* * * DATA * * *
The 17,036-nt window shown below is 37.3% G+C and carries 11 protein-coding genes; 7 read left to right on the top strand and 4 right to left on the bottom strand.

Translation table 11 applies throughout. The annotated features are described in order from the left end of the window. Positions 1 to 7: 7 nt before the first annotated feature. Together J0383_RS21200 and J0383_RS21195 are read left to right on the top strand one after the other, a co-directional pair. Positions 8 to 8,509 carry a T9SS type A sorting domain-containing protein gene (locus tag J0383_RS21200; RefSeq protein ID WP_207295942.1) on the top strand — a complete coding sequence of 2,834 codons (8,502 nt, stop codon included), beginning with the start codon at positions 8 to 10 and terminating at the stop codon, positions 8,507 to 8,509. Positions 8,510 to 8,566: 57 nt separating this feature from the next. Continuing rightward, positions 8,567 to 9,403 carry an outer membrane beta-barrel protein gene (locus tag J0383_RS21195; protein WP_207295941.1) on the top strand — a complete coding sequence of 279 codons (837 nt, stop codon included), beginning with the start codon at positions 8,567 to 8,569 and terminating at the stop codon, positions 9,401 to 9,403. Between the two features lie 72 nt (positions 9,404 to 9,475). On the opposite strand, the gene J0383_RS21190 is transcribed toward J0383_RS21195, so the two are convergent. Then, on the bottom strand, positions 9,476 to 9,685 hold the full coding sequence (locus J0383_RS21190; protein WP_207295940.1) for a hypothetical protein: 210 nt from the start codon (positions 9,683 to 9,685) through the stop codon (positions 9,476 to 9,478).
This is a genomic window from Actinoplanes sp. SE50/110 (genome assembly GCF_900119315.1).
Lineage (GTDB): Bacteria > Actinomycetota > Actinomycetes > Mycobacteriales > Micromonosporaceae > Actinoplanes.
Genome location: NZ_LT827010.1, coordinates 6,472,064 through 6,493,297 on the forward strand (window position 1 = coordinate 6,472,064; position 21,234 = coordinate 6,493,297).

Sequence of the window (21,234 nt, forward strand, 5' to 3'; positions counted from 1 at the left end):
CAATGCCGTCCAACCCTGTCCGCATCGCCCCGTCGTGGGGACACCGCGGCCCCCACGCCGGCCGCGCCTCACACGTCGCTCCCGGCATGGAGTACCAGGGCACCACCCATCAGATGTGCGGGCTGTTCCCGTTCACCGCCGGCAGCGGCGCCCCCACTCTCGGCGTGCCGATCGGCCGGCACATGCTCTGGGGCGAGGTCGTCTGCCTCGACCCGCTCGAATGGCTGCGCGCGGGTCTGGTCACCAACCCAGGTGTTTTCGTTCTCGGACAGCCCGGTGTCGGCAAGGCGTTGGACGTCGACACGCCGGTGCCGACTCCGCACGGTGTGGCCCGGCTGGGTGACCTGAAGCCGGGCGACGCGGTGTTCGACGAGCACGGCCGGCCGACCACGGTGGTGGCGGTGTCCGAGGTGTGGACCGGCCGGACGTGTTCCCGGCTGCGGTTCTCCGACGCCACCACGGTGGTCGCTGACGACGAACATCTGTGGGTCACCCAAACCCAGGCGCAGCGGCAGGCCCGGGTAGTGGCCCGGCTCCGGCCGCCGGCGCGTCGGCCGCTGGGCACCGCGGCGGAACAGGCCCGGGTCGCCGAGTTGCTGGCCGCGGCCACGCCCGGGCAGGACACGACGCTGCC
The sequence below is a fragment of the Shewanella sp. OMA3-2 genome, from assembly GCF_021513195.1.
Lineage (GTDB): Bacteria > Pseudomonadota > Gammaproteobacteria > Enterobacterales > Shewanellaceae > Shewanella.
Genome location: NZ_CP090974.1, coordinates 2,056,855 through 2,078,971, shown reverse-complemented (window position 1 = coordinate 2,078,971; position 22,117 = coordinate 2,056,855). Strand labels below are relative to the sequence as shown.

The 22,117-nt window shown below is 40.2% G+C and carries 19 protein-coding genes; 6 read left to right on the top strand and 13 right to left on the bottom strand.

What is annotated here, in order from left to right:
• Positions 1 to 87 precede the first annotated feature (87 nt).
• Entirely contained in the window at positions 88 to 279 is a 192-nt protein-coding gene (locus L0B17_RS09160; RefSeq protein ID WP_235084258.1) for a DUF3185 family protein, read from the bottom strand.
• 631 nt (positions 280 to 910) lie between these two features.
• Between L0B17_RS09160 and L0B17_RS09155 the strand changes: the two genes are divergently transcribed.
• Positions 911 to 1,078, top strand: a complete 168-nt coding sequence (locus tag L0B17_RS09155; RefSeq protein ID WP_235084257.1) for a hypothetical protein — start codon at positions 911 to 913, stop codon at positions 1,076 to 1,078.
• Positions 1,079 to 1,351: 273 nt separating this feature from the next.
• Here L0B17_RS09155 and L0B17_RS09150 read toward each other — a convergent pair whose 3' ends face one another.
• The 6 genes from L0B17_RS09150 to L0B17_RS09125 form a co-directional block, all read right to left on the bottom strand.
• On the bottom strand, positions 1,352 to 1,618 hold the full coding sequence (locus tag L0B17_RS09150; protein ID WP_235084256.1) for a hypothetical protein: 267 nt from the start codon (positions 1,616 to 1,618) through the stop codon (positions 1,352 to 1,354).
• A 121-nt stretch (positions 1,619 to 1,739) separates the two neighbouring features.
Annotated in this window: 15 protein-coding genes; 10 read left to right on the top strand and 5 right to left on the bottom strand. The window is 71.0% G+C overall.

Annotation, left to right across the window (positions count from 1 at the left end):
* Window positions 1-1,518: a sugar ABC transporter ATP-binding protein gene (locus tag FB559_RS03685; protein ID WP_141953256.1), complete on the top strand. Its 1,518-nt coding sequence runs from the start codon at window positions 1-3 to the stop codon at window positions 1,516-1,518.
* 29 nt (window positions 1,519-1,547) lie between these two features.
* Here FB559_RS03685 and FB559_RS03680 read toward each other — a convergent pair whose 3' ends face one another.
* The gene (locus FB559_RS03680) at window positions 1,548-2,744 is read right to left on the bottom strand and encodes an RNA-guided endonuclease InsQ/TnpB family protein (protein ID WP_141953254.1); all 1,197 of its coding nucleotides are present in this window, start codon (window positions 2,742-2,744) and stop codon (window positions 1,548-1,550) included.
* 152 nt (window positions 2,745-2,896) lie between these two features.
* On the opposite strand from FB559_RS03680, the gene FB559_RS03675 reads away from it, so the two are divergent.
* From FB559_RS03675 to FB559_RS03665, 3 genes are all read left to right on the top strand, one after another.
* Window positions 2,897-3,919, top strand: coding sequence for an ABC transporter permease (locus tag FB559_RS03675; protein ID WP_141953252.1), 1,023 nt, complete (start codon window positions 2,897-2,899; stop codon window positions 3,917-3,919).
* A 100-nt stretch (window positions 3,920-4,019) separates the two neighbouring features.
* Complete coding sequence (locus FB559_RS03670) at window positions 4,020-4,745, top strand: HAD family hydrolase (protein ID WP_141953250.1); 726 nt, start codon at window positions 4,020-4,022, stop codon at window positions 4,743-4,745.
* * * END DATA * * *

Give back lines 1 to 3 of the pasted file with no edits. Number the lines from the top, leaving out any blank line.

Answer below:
The 17,036-nt window shown below is 37.3% G+C and carries 11 protein-coding genes; 7 read left to right on the top strand and 4 right to left on the bottom strand.

Translation table 11 applies throughout. The annotated features are described in order from the left end of the window. Positions 1 to 7: 7 nt before the first annotated feature. Together J0383_RS21200 and J0383_RS21195 are read left to right on the top strand one after the other, a co-directional pair. Positions 8 to 8,509 carry a T9SS type A sorting domain-containing protein gene (locus tag J0383_RS21200; RefSeq protein ID WP_207295942.1) on the top strand — a complete coding sequence of 2,834 codons (8,502 nt, stop codon included), beginning with the start codon at positions 8 to 10 and terminating at the stop codon, positions 8,507 to 8,509. Positions 8,510 to 8,566: 57 nt separating this feature from the next. Continuing rightward, positions 8,567 to 9,403 carry an outer membrane beta-barrel protein gene (locus tag J0383_RS21195; protein WP_207295941.1) on the top strand — a complete coding sequence of 279 codons (837 nt, stop codon included), beginning with the start codon at positions 8,567 to 8,569 and terminating at the stop codon, positions 9,401 to 9,403. Between the two features lie 72 nt (positions 9,404 to 9,475). On the opposite strand, the gene J0383_RS21190 is transcribed toward J0383_RS21195, so the two are convergent. Then, on the bottom strand, positions 9,476 to 9,685 hold the full coding sequence (locus J0383_RS21190; protein WP_207295940.1) for a hypothetical protein: 210 nt from the start codon (positions 9,683 to 9,685) through the stop codon (positions 9,476 to 9,478).
This is a genomic window from Actinoplanes sp. SE50/110 (genome assembly GCF_900119315.1).